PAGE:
Researchers from the U.K.’s University of Exeter and the University of Bath have developed a saltwater based approach for turning invasive seaweed into biofuel and bulk chemicals.

Processes for transforming seaweed into bulk chemicals and biofuels generally require the removal of saltwater, which tends to be expensive. However, the researchers devised a method for transforming the seaweed into bulk chemicals and biofuels with the addition of a fractionation step, which is a separation process in which a mixture is divided during a phase transition into several smaller quantities.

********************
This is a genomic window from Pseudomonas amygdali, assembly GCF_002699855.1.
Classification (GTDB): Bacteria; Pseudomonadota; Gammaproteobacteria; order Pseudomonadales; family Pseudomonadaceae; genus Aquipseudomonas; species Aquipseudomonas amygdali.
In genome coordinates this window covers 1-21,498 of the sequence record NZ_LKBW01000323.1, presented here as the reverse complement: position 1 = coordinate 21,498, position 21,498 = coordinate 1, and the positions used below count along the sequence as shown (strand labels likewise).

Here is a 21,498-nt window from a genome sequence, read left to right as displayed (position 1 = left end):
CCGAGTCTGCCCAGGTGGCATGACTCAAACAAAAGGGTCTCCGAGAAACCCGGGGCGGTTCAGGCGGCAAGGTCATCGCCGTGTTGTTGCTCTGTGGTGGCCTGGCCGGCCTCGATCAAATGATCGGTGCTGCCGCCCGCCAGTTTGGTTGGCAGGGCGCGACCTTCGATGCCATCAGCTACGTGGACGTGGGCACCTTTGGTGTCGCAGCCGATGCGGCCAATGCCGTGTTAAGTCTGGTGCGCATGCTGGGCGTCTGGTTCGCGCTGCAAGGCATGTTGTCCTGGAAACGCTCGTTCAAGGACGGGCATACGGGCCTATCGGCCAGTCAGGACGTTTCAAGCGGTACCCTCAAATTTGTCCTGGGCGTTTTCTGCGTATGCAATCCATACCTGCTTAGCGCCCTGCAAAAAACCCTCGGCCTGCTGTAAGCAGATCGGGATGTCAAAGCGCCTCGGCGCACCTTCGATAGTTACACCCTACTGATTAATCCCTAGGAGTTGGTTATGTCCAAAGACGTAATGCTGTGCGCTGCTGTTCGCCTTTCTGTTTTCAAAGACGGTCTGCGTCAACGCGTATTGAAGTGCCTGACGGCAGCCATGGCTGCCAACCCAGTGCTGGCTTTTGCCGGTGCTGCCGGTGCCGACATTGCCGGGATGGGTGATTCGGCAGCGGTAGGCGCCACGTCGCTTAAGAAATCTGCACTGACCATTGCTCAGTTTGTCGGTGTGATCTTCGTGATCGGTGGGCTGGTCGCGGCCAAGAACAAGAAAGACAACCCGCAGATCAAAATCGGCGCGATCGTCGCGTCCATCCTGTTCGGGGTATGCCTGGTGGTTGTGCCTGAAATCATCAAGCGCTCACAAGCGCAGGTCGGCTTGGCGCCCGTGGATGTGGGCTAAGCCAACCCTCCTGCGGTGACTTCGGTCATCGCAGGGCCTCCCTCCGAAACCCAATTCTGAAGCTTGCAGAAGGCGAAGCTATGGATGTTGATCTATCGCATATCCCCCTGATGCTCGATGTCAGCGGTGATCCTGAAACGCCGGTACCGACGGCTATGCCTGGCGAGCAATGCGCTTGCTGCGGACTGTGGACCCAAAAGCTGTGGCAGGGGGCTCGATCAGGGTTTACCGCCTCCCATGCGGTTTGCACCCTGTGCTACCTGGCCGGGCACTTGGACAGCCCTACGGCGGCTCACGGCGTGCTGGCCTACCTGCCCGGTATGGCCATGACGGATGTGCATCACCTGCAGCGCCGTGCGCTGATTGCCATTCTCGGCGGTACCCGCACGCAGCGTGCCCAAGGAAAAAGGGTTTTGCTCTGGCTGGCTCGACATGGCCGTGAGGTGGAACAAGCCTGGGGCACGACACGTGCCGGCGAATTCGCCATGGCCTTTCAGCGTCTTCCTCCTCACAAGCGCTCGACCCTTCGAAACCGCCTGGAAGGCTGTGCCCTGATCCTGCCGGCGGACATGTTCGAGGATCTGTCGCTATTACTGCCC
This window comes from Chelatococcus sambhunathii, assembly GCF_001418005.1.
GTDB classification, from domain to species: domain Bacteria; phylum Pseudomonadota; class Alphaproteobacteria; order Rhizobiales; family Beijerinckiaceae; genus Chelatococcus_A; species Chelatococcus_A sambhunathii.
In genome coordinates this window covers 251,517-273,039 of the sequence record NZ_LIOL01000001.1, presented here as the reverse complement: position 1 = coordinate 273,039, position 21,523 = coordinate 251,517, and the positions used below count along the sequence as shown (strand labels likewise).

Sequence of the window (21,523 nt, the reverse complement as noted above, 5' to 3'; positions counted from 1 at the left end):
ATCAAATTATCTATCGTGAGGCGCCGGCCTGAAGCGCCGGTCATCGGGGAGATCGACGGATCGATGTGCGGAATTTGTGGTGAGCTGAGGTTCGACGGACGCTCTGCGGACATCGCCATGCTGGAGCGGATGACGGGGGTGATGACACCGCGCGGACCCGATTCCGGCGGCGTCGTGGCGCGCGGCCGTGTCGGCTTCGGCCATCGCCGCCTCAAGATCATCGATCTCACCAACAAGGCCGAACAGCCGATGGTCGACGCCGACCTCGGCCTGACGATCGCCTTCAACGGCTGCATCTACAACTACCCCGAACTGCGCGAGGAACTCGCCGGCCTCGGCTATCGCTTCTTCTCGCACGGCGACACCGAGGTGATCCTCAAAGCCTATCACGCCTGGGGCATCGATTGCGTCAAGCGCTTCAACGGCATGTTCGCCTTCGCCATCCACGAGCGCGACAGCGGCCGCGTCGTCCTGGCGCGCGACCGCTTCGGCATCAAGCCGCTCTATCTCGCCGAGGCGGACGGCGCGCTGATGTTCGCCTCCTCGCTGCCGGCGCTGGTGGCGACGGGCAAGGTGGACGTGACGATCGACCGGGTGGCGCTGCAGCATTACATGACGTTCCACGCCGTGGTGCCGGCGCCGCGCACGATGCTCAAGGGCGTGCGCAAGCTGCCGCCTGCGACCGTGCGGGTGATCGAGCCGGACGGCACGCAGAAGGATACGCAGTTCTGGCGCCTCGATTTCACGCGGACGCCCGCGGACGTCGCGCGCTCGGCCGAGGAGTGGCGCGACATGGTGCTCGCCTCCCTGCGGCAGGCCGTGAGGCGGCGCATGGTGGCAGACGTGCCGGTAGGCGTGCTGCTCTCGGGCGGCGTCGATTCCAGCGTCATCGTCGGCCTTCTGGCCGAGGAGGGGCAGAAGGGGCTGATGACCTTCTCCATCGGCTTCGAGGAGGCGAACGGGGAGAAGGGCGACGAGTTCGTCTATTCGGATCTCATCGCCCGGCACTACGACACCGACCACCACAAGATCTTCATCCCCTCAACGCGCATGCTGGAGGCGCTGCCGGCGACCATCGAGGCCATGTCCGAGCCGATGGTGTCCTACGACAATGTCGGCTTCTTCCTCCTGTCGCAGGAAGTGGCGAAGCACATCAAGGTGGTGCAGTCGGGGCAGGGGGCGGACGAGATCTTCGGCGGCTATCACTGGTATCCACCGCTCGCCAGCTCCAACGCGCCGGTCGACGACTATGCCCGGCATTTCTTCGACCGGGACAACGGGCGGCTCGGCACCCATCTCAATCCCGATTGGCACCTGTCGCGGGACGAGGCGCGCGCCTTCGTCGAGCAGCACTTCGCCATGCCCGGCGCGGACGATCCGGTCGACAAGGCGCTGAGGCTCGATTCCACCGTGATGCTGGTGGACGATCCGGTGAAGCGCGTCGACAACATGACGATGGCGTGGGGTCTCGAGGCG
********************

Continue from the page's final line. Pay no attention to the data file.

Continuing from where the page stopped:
Using both acidic and basic catalysts, the fractionation step releases sugars that nourish a yeast that create a palm-oil like substitute. This step readies the leftover seaweed for hydrothermal liquefaction wherein the seaweed is subjected to high temperature and pressure that transforms the seaweed into bio-oil. With additional processing, that oil can be turned into fuel or fertilizer.

According to the researchers, this sustainable and inexpensive method for turning abundant seaweed into bulk chemicals and bio-fuel can also be accomplished when plastic waste is combined with the seaweed due to plastic pollution in the world’s oceans. This is another prohibitive feature of earlier methods for transforming seaweed into biofuel that requires the time-consuming separation of plastic from seaweed.

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